In his new book, Peter Arnell draws on nearly 30 years of marketing experience to explain the concept of “Shift,” a strategy for attaining sustainable change in everything from your career to your health. On a personal level, Arnell managed to lose 256 pounds by applying the same strategies he used with brands such as Donna Karan, Home Depot and Samsung.
Intrigued? Read on for an excerpt from “Shift: How to Reinvent Your Business, Your Career, and Your Personal Brand.”
You have a plane trip in the morning: traveling for business from New York to Los Angeles. You work late to get everything ready. Your presentation is perfect. The potential of your trip is astounding. You can taste success. You pick up some Chinese take-out food and head home to pack. You eat from the health menu. You have a cup of oolong tea, and at the end of your meal, feeling good, you open the fortune cookie. “Tomorrow is not a good day to travel,” warns the fortune. Do you go on your trip anyway? Would you fly or would you cancel? If you got on the plane regardless of the prediction, would you be worried? Would you do something to counteract fate — say a prayer or wear a good luck charm?
If you cancel your trip because of the fortune cookie, it is fair to say that you believe that the future can be predicted and, in fact, already exists. If you disregard the fortune cookie’s importance, it is fair to say that you believe that the future is what you make it, that you are responsible for your future.
Today, I am the person who would eat the cookie, throw the fortune away, get on the plane, and do the job. And that was not always true of me. Today, I am the person who does not look for excuses or make them. I am not a victim of myself anymore. I also am not a doctor, a therapist, a preacher or a self-help guru. I am a guy who did something that worked, and worked so well that I knew it would be irresponsible of me not to share how I achieved such success. I lost 256 pounds and gained a new life.
It sometimes scares people to hear someone talk about wanting more out of life. They hear a challenge or a rebuke to the way they’ve been living for years. But they are missing the point. I’m talking about how the present can be the lever to a new future. I’m talking about the power of change. Anyone who does what I do for a living comes away with a healthy respect for the potential of even a single minute — a minute spent watching a good TV commercial. Most people my age remember the first time they saw the classic Apple ad in 1984 that features a woman with a sledgehammer being chased by marching minions. Was that message, that impression, that indelible memory “only advertising”? Or how about basketball legend Charles Barkley declaring, “I am not a role model.” Was that “only advertising”?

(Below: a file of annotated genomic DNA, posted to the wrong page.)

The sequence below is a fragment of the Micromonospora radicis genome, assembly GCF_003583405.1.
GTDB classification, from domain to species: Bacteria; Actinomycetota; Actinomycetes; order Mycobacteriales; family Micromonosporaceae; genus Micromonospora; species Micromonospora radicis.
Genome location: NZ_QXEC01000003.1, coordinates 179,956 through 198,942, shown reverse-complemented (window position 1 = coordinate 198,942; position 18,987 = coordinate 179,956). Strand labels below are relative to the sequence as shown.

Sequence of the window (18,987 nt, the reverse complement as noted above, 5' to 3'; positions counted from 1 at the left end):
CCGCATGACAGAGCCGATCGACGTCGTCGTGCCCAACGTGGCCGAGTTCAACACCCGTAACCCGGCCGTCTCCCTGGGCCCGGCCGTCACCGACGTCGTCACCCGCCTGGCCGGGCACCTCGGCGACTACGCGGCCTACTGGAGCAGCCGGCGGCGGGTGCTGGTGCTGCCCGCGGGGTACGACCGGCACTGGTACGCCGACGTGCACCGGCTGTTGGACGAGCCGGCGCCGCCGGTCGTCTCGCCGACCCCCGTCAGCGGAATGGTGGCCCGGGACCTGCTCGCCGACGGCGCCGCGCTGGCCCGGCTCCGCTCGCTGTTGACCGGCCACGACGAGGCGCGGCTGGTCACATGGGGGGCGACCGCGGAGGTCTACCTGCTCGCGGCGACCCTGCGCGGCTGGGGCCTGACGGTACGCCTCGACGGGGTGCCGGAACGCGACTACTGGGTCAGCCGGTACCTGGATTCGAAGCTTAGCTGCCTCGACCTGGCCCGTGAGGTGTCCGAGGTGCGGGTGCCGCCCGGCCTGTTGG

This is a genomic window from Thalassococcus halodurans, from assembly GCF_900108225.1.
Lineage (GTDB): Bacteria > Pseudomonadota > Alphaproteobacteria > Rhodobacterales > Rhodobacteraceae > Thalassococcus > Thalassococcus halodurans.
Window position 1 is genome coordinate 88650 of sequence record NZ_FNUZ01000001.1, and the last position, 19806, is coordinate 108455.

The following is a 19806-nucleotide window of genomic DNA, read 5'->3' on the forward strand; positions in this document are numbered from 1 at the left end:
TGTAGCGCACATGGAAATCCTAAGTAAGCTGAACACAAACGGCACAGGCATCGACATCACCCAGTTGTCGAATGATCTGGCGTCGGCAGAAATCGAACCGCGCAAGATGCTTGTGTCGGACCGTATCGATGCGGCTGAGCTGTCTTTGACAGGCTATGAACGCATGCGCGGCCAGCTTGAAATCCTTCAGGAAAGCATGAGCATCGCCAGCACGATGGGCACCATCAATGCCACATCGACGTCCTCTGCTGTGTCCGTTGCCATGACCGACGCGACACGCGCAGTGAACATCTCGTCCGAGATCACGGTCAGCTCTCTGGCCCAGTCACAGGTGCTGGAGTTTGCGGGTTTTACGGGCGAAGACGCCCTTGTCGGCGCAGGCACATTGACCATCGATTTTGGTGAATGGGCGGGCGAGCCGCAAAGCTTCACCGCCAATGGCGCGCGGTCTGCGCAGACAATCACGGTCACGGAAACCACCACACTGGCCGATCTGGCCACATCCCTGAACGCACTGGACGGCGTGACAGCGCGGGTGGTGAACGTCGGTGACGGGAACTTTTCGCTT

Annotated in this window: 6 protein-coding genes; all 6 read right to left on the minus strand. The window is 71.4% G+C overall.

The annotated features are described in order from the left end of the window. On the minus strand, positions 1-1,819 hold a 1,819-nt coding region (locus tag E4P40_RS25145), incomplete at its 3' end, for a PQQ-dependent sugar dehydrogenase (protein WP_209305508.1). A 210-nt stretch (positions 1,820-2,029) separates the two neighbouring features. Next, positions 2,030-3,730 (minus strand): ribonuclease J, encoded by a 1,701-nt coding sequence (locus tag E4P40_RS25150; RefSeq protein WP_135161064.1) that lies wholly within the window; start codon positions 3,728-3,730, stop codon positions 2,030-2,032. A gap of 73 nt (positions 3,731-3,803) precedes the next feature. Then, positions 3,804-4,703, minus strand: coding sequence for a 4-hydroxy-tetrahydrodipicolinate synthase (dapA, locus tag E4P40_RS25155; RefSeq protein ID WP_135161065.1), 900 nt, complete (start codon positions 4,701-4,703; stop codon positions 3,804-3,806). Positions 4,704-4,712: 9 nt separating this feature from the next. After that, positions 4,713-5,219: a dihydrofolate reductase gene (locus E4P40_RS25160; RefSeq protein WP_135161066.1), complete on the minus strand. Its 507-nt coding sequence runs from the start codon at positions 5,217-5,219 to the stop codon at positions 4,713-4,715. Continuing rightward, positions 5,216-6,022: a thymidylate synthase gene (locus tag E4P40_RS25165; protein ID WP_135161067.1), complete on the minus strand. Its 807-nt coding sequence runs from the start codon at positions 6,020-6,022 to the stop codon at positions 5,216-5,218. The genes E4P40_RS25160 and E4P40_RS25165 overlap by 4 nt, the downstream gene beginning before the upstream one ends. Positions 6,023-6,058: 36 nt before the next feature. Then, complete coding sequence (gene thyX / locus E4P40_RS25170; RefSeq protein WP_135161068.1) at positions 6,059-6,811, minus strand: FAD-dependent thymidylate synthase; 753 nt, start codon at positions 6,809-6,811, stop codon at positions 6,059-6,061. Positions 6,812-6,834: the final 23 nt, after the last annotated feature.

I want to challenge assumptions. And if you are up for that challenge, “Shift” is for you. If you’re willing to be surprised, to be astonished by the power of change, then stay with this thought: It’s not your fault, whatever it is you think you’ve done or not done. You don’t have to blame yourself. In fact, I insist that you don’t — self-blame serves no purpose, believe me (I failed with my own diet many times before finding success). And once you accept that you don’t have to blame yourself, you can open yourself up to something thrillingly new — or maybe to something old that you have the power to make new again.
Like a lot of people who work very hard and put in a lot of hours at the office, I see my work life as an extension of my private life. I don’t make a neat distinction between them. I believe it’s a terrible mistake to try to separate our professional lives from our own lives. This is not the era of the company man or company woman and no one has to pretend to check his or her personal life at the door and give everything to a corporate culture that demands adherence to business rules that fly in the face of personal values and needs. If you work in a corporate culture that in one way or another implies or tells you that a good “professional” always has a finger ready to lick and hold up to see which way the wind is blowing, at any expense to your personal happiness or fulfillment, it might be time for you to focus some of that energy back on yourself and on what will make you happy. It’s time to integrate and live one life. I used to look a lot different than I do now. I used to be physically imposing — that’s a diplomatic way to say that I was obese. My obesity was what people noticed first when they met me. I’ve always loved food. I used to devour good food the way I devour life, savoring every new sensation (or new thought) that comes to me over the course of the day. I still do that in my life, but not with food anymore. Eventually, my love affair with food made me seriously overweight.